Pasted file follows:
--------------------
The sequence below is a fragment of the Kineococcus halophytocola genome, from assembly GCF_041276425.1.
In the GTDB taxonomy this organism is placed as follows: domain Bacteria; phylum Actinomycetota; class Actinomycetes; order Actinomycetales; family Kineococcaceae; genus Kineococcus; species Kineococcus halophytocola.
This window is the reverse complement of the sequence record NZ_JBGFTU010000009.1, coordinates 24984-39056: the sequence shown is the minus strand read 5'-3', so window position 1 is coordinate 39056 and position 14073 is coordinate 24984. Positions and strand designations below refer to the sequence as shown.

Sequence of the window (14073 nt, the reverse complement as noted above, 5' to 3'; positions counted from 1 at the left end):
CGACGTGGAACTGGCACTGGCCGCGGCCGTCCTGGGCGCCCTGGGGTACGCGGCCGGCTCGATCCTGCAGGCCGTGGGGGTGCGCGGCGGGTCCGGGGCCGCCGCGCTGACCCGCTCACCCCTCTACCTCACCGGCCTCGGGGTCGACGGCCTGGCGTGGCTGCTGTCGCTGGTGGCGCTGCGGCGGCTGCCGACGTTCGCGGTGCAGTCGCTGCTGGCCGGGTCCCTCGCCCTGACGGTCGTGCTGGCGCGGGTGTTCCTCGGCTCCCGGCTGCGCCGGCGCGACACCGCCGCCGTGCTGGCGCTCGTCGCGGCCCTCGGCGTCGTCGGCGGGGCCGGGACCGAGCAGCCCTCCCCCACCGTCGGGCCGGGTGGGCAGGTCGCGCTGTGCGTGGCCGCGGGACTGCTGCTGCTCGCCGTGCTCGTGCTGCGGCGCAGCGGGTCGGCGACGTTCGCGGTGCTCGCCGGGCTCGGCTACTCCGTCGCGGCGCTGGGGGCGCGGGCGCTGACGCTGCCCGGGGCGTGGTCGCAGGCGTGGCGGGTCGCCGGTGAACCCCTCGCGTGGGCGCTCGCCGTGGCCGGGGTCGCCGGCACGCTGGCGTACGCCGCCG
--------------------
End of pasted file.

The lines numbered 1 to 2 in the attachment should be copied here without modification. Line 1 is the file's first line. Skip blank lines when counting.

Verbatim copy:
The sequence below is a fragment of the Kineococcus halophytocola genome, from assembly GCF_041276425.1.
In the GTDB taxonomy this organism is placed as follows: domain Bacteria; phylum Actinomycetota; class Actinomycetes; order Actinomycetales; family Kineococcaceae; genus Kineococcus; species Kineococcus halophytocola.